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As much a work of entertainment and wit as of instruction, it affords the best insight we have into the tastes and standards of the Elizabethans. Sidney became to his contemporaries the beau ideal of the Renaissance courtier and his Arcadia embodies the highest literary aspirations of the age. Here we have a gladiatorial display of rhetoric which outshines anything achieved in English before and possibly since. Though there has been much scholarly study of Sidney over recent years, The Countess of pembroke's Arcadia, in the traditional form in which it was read down the centuries, is not available anywhere else. The text is accompanied by a full introduction and notes.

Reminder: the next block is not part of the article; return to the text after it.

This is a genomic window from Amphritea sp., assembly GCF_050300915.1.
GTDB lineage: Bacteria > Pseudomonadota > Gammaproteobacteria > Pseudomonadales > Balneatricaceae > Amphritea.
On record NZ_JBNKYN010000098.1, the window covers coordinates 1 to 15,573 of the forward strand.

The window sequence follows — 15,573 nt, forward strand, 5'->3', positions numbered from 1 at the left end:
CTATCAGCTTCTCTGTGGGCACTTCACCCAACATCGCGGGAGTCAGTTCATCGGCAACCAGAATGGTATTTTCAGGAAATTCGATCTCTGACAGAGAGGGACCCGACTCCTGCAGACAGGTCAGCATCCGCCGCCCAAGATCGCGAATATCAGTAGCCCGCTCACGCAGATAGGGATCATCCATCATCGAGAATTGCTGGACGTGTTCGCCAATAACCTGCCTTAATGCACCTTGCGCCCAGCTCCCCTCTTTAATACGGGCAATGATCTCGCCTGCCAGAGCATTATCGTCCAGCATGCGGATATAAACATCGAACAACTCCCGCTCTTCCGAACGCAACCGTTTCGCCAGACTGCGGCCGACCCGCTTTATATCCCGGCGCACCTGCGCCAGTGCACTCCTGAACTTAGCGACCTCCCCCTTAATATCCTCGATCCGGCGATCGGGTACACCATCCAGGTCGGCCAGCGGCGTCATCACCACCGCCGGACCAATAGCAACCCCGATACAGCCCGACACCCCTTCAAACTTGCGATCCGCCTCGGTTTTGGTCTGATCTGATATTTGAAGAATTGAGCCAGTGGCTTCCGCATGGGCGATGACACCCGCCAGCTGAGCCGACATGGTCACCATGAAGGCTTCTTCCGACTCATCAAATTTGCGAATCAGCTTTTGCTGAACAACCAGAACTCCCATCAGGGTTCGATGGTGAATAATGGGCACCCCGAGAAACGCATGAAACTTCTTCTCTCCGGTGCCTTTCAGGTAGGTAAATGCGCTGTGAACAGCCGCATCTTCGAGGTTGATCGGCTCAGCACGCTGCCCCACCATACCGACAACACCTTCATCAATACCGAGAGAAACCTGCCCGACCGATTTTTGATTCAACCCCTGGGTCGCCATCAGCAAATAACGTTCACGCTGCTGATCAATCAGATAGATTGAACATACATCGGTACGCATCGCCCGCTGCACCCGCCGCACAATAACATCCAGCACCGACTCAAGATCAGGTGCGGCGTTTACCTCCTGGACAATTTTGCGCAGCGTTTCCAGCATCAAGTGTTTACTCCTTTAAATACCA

Basilus, a foolish old duke, consults an oracle as he imperiously wishes to know the future, but he is less than pleased with what he learns. To escape the oracle's horrific prophecies about his family and kingdom he withdraws into pastoral retreat with his wife and two daughters. When a pair of wandering princes fall in love with the princesses and adopt disguises to gain access to them, all manner of complications, both comic and serious, ensue.
Part-pastoral romance, part-heroic epic, Sidney's long narrative work was hugely popular for centuries after its first publication in 1593, inspiring two sequels and countless imitations, and contributing greatly to the development of the novel.
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Sir Philip Sidney (1554-1586) became one of the Elizabethan Age's most prominent figures. Famous in his day in England as a poet, courtier and soldier, he remains known as a writer of sonnets.